Book cover of The Devil That Danced on the Water: A Daughter's Quest

Mark Weston Author Of The Ringtone and the Drum: Travels in the World's Poorest Countries

From my list on travel in Africa.

Why am I passionate about this?

Since I first visited Africa in 2004 I’ve found it difficult to tear myself away. I’ve lived in South Africa, Ghana, Tanzania, and Sudan and travelled in all corners of the continent. I’ve participated in a revolution, hung out with the illegal fishermen of Lake Victoria, been cursed—and protectedby witch doctors, and learned Swahili. I’ve also read extensively about the place, written three books about it, and broadcast from it for the BBC World Service. In my other life I research and write about international development for universities and global organisations. This too has a focus on Africa.

Mark's book list on travel in Africa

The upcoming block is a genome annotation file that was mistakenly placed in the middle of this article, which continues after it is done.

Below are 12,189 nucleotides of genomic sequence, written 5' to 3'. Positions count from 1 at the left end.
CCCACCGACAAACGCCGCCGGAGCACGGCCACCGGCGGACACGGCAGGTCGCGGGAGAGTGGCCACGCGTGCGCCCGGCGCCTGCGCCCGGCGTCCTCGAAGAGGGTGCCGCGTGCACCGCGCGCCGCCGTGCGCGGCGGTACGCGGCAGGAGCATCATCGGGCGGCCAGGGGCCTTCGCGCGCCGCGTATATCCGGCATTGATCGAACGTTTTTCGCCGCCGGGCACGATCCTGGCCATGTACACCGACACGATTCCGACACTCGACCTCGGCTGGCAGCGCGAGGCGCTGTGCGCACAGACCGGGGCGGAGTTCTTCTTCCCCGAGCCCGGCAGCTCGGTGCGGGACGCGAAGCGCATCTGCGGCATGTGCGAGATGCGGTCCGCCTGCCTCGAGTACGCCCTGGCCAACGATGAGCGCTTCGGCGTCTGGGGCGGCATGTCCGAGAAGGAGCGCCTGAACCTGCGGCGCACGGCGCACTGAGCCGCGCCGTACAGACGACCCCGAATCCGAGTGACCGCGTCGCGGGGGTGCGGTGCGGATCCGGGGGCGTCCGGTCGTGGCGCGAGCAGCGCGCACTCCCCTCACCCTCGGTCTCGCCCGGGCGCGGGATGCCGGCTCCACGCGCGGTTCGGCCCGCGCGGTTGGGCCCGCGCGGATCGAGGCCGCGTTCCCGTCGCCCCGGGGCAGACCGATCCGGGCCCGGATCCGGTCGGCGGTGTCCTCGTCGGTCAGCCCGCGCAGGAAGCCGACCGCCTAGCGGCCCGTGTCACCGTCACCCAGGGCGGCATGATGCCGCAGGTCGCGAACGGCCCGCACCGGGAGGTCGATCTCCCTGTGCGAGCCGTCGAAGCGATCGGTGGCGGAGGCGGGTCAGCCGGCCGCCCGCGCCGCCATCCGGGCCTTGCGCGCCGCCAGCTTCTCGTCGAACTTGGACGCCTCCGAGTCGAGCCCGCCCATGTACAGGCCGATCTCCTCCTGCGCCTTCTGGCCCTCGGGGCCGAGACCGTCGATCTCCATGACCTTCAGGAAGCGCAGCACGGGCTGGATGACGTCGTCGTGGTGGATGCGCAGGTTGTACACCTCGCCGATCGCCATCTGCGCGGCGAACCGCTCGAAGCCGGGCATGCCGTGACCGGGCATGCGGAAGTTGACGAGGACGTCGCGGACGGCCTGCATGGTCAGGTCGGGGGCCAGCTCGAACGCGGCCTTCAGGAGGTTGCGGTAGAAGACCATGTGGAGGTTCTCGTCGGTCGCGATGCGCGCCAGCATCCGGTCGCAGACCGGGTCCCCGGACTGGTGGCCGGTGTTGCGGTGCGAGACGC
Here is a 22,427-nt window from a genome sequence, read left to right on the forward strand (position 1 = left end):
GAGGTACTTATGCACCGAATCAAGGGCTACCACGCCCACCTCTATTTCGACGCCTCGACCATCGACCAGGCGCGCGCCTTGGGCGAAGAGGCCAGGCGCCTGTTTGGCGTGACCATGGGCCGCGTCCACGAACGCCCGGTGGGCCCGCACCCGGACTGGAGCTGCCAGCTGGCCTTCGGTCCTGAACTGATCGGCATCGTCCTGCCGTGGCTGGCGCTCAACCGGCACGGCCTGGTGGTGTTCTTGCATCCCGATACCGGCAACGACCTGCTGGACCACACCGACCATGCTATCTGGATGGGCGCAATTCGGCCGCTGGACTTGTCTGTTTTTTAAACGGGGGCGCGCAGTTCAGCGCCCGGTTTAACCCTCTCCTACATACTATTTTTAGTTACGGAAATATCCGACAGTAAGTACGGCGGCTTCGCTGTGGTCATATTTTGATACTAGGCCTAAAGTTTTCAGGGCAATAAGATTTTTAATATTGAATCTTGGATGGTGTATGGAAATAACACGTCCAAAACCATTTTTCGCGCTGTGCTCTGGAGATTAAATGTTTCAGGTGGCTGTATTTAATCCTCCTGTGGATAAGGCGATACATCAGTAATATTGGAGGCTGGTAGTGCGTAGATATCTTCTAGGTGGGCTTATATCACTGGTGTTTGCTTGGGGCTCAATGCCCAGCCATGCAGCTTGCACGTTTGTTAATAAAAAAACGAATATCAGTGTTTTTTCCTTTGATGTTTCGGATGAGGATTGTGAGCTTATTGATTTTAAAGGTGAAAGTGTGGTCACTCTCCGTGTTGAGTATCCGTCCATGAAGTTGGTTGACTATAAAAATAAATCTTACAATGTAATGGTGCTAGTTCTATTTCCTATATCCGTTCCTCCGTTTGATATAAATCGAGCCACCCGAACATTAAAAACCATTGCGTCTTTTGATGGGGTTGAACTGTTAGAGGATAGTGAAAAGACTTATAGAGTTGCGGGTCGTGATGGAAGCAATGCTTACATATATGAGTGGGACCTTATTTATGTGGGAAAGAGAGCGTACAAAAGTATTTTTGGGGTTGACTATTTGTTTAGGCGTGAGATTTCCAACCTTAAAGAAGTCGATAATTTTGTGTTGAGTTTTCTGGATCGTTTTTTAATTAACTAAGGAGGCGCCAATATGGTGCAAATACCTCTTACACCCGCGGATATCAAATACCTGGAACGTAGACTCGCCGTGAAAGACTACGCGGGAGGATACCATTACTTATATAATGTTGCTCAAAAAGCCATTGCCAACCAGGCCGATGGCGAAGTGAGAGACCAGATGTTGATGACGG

Mark Weston Why did Mark love this book?

This isn’t strictly a travel bookit’s about how the author’s father was brought to his knees and finally executed by the Sierra Leonean dictator Siaka Stevensbut it brilliantly conveys how life and politics work in West Africa and is therefore a must-read if you’re thinking about travelling to the region or want to know more about its post-colonial trajectory.

An extremely moving story, its portrayal of the horror of Stevens’ regime amid the beauty of Sierra Leone encapsulates the fascination of a part of Africa few tourists visit. Tragically, as I discuss in my book, the demise of Stevens’ regime wasn’t the end of Sierra Leone’s troubles.

By Aminatta Forna,

Why should I read it?

1 author picked The Devil That Danced on the Water as one of their favorite books, and they share why you should read it.

What is this book about?

Praised as “a shining example of what autobiography can be: harrowing, illuminating and thoughtful” (USA Today), Aminatta Forna’s intensely personal history is a passionate and vivid account of an idyllic childhood which became the stuff of nightmare. As a child she witnessed the upheavals of post-colonial Africa, danger, flight, the bitterness or exile in Britain and the terrible consequences of her dissident father’s stand against tyranny.

Mohamed Forna was a man of unimpeachable integrity and enchanting charisma. As Sierra Leone faced its future as a fledgling democracy, he was a new star in the political firmament, a man who had…